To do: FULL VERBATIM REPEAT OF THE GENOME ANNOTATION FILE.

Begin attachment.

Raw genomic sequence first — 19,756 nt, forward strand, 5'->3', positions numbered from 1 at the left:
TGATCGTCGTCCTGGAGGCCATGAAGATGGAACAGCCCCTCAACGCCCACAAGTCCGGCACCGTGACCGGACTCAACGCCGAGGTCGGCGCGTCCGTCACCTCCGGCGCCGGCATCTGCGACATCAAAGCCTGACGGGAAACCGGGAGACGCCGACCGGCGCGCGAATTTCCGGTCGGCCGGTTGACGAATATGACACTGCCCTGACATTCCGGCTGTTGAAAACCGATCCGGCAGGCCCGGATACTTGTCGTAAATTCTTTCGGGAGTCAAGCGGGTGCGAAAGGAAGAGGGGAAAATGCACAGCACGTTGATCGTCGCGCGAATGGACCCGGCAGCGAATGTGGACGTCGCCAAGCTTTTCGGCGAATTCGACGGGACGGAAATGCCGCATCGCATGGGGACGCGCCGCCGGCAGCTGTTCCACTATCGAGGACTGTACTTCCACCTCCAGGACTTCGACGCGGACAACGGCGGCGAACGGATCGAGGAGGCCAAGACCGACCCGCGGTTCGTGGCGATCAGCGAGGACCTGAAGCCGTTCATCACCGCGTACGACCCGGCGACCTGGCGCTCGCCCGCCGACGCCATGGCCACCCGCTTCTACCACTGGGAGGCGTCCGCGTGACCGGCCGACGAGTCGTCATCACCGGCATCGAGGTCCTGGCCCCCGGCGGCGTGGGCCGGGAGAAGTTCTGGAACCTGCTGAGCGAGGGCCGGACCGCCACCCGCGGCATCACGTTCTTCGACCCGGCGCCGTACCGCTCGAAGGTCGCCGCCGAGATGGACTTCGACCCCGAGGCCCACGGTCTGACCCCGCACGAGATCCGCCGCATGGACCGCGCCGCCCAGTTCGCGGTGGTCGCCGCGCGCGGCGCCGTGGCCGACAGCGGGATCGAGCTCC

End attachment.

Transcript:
Raw genomic sequence first — 19,756 nt, forward strand, 5'->3', positions numbered from 1 at the left:
TGATCGTCGTCCTGGAGGCCATGAAGATGGAACAGCCCCTCAACGCCCACAAGTCCGGCACCGTGACCGGACTCAACGCCGAGGTCGGCGCGTCCGTCACCTCCGGCGCCGGCATCTGCGACATCAAAGCCTGACGGGAAACCGGGAGACGCCGACCGGCGCGCGAATTTCCGGTCGGCCGGTTGACGAATATGACACTGCCCTGACATTCCGGCTGTTGAAAACCGATCCGGCAGGCCCGGATACTTGTCGTAAATTCTTTCGGGAGTCAAGCGGGTGCGAAAGGAAGAGGGGAAAATGCACAGCACGTTGATCGTCGCGCGAATGGACCCGGCAGCGAATGTGGACGTCGCCAAGCTTTTCGGCGAATTCGACGGGACGGAAATGCCGCATCGCATGGGGACGCGCCGCCGGCAGCTGTTCCACTATCGAGGACTGTACTTCCACCTCCAGGACTTCGACGCGGACAACGGCGGCGAACGGATCGAGGAGGCCAAGACCGACCCGCGGTTCGTGGCGATCAGCGAGGACCTGAAGCCGTTCATCACCGCGTACGACCCGGCGACCTGGCGCTCGCCCGCCGACGCCATGGCCACCCGCTTCTACCACTGGGAGGCGTCCGCGTGACCGGCCGACGAGTCGTCATCACCGGCATCGAGGTCCTGGCCCCCGGCGGCGTGGGCCGGGAGAAGTTCTGGAACCTGCTGAGCGAGGGCCGGACCGCCACCCGCGGCATCACGTTCTTCGACCCGGCGCCGTACCGCTCGAAGGTCGCCGCCGAGATGGACTTCGACCCCGAGGCCCACGGTCTGACCCCGCACGAGATCCGCCGCATGGACCGCGCCGCCCAGTTCGCGGTGGTCGCCGCGCGCGGCGCCGTGGCCGACAGCGGGATCGAGCTCC